McCoy: Reds stun mighty Yankees with four runs in ninth

The Cincinnati Reds scored an incredible, incomprehensible, incredulous last-ditch effort victory over the New York Yankees on Tuesday night in Yankee Stadium.

After eight innings, the Reds were all but dead and buried on a dormant offensive night against Yankee ace Gerrit Cole.

They scored four runs in the top of the ninth for a 4-3 victory. And they were down to their last strike, trailing by 3-2, when Jonathan India blooped a two-out, two-strike, two-run single to center field

How tough was it to do that?

The Yankees were 49-0 this season when leading after eight innings. And the Reds had to face New York closer Clay Holmes, who was 4-0 with a 0.45 earned run average and 14 saves.

Incredibly, he faced five Reds and didn’t retire anybody. Tommy Pham walked. Joey Votto singled. Tyler Stephenson was hit by a pitch to fill the bases.

Tyler Naquin sneaked a ground-ball single to left field for a run and it was 3-1. Holmes hit Kyle Farmer with a pitch, forcing in a run and it was 3-2.

That forced Yankee manager Aaron Boone to remove Holmes for the first time this season. Former Reds pitcher Wandy Peralta was brought in with bases loaded, no outs.

Pinch-hitter Donovan Solano grounded to the mound for a force out at home. Nick Senzel grounded to third for another force at home.

Peralta slipped two quick strikes past India and he fouled two pitches before delivering the big hit for the 4-3 lead.

It wasn’t over. There was the bottom of the ninth to cover. Alexis Diaz took the mound and his first assignment was Aaron Judge, MLB’s home run leader with 30.

Judge was given the night off but was sent up as a pinch-hitter. Diaz struck him out. Diaz walked D.J. LeMahieu.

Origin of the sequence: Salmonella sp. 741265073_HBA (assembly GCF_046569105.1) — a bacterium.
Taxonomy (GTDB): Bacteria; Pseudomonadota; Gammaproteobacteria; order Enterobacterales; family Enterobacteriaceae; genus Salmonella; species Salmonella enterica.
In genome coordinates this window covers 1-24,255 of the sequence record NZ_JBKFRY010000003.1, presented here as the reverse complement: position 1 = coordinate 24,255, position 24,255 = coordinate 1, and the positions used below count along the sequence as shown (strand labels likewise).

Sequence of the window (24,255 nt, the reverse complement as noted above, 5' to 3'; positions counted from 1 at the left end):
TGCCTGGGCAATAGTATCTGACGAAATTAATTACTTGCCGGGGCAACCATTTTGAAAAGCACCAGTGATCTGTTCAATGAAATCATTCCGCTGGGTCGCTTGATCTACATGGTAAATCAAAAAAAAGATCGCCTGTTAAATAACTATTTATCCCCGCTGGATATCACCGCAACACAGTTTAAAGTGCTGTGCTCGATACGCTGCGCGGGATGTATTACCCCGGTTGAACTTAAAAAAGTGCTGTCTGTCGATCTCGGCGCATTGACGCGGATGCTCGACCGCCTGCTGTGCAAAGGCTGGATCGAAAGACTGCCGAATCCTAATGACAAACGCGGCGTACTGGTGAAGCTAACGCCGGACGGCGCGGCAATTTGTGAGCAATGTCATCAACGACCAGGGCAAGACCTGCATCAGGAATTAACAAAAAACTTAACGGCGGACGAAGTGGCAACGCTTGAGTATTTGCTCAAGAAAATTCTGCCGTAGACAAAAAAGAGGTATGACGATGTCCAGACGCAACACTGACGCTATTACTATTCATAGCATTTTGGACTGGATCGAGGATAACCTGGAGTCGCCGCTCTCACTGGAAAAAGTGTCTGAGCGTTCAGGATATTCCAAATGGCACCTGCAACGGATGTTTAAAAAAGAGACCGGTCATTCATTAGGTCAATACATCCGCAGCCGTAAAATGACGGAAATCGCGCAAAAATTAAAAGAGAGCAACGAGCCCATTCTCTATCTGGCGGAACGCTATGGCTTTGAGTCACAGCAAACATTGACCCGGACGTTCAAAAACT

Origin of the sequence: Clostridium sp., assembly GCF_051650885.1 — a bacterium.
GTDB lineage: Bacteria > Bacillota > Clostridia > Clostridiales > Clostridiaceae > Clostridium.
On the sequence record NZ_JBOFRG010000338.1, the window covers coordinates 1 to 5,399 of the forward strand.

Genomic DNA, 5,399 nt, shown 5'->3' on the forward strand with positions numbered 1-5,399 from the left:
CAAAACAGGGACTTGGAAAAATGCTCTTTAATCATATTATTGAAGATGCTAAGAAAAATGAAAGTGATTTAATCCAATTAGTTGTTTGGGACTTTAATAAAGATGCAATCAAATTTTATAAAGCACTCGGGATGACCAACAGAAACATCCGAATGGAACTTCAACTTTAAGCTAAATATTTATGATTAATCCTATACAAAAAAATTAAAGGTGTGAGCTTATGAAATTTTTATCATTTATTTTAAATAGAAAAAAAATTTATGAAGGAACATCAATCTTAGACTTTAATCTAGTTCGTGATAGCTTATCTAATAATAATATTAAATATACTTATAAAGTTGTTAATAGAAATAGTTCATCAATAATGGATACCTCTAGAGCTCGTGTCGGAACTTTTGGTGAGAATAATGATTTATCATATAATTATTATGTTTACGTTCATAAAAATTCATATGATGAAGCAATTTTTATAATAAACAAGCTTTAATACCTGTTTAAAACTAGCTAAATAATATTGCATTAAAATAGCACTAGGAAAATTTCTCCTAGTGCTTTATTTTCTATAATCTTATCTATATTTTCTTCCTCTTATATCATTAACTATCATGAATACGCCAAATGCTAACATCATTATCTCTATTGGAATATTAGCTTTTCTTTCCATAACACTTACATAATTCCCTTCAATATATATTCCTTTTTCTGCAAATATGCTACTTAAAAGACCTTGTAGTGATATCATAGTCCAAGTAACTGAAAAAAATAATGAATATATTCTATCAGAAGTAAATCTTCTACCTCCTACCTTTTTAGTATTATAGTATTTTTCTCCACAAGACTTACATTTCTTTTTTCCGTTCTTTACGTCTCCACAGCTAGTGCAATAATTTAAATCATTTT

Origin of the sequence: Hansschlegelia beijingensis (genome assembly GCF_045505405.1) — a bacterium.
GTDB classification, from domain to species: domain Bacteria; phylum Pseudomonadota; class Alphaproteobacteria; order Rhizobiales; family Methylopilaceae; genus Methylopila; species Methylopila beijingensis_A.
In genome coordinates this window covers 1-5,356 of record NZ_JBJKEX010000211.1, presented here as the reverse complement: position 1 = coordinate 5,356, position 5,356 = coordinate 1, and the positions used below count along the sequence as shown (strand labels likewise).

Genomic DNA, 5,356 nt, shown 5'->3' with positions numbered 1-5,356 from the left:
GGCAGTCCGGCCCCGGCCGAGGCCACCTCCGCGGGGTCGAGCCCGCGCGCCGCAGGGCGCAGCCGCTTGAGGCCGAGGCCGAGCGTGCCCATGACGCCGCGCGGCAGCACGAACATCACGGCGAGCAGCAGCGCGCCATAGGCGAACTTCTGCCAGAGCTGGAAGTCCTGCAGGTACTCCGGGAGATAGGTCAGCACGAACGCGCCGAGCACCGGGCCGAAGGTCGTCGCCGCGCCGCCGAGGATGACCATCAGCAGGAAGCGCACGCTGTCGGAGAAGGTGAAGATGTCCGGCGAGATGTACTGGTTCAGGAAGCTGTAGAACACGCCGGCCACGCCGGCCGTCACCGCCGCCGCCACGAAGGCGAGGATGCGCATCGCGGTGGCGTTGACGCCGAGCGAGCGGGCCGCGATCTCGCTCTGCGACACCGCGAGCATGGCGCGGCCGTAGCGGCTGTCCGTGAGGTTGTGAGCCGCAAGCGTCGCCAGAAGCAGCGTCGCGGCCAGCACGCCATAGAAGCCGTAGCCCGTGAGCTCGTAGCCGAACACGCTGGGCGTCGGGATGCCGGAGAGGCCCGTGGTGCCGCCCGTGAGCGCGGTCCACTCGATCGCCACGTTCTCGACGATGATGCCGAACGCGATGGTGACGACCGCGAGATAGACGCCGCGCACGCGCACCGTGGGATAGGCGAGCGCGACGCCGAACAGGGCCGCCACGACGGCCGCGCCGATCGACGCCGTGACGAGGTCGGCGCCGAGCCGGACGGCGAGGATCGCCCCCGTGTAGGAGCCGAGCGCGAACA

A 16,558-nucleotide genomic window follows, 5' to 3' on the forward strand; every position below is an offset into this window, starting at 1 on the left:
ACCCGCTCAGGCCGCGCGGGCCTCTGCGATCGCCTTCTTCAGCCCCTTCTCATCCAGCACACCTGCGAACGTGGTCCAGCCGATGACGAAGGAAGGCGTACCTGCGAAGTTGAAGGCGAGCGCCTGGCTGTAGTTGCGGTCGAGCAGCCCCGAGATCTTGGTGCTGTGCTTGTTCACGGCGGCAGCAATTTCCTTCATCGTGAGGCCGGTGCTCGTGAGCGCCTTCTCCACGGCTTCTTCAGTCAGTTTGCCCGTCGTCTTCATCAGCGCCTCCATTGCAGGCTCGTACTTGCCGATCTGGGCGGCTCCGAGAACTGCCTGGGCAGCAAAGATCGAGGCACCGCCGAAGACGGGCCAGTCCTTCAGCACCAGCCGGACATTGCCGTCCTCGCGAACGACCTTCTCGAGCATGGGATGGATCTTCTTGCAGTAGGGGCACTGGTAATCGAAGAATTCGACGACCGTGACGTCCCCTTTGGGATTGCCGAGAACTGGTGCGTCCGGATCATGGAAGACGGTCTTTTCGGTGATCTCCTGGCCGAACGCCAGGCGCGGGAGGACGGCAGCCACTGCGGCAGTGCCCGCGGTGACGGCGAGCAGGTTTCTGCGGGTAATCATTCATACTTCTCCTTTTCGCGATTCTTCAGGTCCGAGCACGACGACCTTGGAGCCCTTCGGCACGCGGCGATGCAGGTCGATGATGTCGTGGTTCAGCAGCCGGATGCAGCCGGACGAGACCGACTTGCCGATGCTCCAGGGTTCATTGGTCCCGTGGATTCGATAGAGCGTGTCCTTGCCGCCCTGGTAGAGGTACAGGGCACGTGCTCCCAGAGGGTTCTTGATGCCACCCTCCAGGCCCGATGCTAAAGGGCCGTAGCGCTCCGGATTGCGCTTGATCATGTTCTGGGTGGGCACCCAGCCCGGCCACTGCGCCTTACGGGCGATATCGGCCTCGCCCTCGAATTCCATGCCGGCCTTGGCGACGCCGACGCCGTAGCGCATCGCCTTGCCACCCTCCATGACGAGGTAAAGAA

Gleyber Torres grounded up the middle to second baseman India. His toss to second forced LeMahieu. Farmer made a quick spin move to throw to first.

Torres was called safe, the Reds challenged, the call was overturned. Out. Reds win.

And for the first time this season the Reds own a five-game winning streak while the Yankees have lost three straight for only the second time this season.

Before Reds rookie starter Graham Ashcraft could shake the Gotham jitters, the Yankees had two runs and nobody out.

And the way Cole proceeded to pitch, those two runs seemed to be more than enough.

Cole’s career record against the Reds was 1-and-8, but most of those losses came when Cole wore a ‘P’ for Pittsburgh on his cap instead of his current ‘NY,’ where he is 8-2 with a 3.15 earned run average.

The Yankees seldom lose at home. They haf won 19 of their last 21 at home and for the season they were 34-9 on baseball’s hallowed grounds.

Yankee manager Boone gave the Reds a break by resting Judge until his pinch-hit strikeout in the ninth. The Yankees lead baseball with 146 home runs. They did not hit one Tuesday, never came close.

The Reds put their leadoff batter on base three times against Cole, twice with doubles, but they couldn’t find home plate.

Mike Moustakas led the third off with a double and two outs later Brandon Drury dumped a single into short left, sending Moustakas to third. Pham struck out.

India led the sixth off with a double and Drury flied to center. India stole third, but Pham struck out for the third time (a dubious called strike) and Votto fouled out.

Stephenson led the seventh off with a single and Cole promptly struck out the side — Naquin, Farmer (a dubious called strike on a full count) and Moustakas struck out.

The Moustakas strikeout was Cole’s 11th and he left after seven — no runs, four hits, one walk, 11 strikeouts.

The Yankees opened the bottom of the first with a single by LeMahieu, a double by Torres and a two-run single by Anthony Rizzo.

The Yankees were gifted a third run in the fourth, back-to-back to walks by Ashcraft to open the inning. Josh Donaldson lifted a routine fly ball to center, but just as he was about to make the catch, Senzel lost his footing and fell to the turf and a run scored.

Ashcraft left after five because he used up 106 pitches while holding the Bronx Bombers to three runs, seven hits, three walks and three strikeouts.

The suddenly strong bullpen held the Yankees scoreless the last three innings, a feat performed by Jeff Hoffman (one hit), Ian Gibaut (one hit) and Reiver Sanmartin (one walk).

And that set it up for a Reds’ finish that would be laughable if it was a movie. But this was for real.

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